92. The Method of Tangents, is a method of determining the quantity of the tangent and subtangent of any algebraic curve; the equation of the curve being given. Or, vice versa, the nature of the curve, from the tangent given.

If AE be any curve, and E be any point in it, to which it is required to draw a tangent TE. Draw the ordinate ED: then if we can determine the subtangent TD, limited between the ordinate and tangent, in the axis produced, by joining the points, T, E, the line TE will be the tangent sought.


93. Let dae be another ordinate, indefinitely near to DE, meeting the curve, or tangent produced in e; and let ɛe be parallel to the axis AD. Then is the elementary triangle Eea similar to the triangle TDE; and

ea dЕ ED: DT.

· ⱭE ・・ flux. ED : flux. ad. flux. ED: flux. AD:



That is

DE. dt.




which is therefore the general value of the subtangent sought;
where x is the absciss AD, and y the ordinate DE.
Hence we have this general rule.


94. By means of the given equation of the curve, when put into fluxions, find the value of either or y or of




which value substitute for it in the expression DT =



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and, when reduced to its simplest terms, it will be the value of the subtangent sought.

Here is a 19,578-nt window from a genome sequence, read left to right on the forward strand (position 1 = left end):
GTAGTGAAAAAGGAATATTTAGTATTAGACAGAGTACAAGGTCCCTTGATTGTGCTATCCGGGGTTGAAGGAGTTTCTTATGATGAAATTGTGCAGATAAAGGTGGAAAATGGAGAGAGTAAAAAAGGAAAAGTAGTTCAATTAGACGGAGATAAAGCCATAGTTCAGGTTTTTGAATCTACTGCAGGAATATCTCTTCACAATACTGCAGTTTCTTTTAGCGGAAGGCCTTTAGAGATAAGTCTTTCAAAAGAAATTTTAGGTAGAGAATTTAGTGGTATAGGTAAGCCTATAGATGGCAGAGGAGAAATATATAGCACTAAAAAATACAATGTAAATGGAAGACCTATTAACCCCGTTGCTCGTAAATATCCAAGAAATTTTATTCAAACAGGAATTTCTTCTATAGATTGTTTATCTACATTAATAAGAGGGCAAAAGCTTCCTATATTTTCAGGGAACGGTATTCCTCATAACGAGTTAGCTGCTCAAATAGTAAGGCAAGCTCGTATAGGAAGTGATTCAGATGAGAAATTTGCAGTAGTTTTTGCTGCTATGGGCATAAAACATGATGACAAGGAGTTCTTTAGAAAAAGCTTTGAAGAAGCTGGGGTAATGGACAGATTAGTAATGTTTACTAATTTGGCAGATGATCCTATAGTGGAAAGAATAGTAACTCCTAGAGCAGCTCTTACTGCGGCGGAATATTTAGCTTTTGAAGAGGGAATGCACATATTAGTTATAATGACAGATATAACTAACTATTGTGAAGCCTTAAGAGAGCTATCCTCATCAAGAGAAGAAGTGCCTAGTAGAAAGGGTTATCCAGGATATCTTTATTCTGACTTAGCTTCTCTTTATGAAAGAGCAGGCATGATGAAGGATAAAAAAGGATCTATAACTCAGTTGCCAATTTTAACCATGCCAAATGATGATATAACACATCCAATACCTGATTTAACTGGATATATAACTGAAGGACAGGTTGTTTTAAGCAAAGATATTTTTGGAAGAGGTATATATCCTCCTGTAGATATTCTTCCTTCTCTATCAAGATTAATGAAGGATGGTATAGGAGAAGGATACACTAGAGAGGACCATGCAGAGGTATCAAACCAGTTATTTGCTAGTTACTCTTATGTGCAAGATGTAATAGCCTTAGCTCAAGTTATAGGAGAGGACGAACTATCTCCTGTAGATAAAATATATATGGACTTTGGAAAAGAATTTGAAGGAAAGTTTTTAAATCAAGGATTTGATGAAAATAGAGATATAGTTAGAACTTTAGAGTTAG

e equation Curve be that which is defined,

EXAM. 1. Let the er expressed by the equation ax+xy2 y3=0. Here the fluxion of the equation of the curve is 2axx + y2x+2xyy-3y3y=0; then, by transposition, 2αxx + y2x=3y3y-2xyy; and hence, by division, yx 3y3 - 2xy2

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3y2 — 2xy


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2ax + y2 which is the value of the subtangent TD sought.

EXAM. 2. To draw a tangent to a circle; the equation of which is ax-x=y2; where x is the absciss, y the ordinate, and a the diameter.

EXAM. 3. To draw a tangent to a parabola; its equation being ax = y; where a denotes the parameter of the axis. EXAM. 4. To draw a tangent to an ellipse; its equation being c2 (ax-x2)=a2y2; where and c are the two axes. EXAM. 5. To draw a tangent to an hyperbola; its equation being ca(ax+2)=ay; where a and c are the two axes. c2 EXAM. 6. To draw a tangent to the hyperbola referred to the asymptote as an axis; its equation being xy-a2; where a2 denotes the rectangle of the absciss and ordinate answering to the vertex of the curve.


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95. RECTIFICATION, is the finding the length of a curve line, or finding a right line equal to a proposed curve. By art 10 it appears, that the elementary triangle Eae, formed by the increments of the absciss, ordinate, and curve, is a right-angled triangle, of which the increment of the curve is the hypothenuse and therefore the square of the latter is equal to the sum of the squares of the two former; that is, Ee2=Eα2+αe2. Or, substituting, for the increments, their proportional fluxions, it is zz xx + yy, or z

2 ✓ x2+ y2 where z denotes any curve line AE, & its absciss AD, and y its ordinate DE. Hence this rule.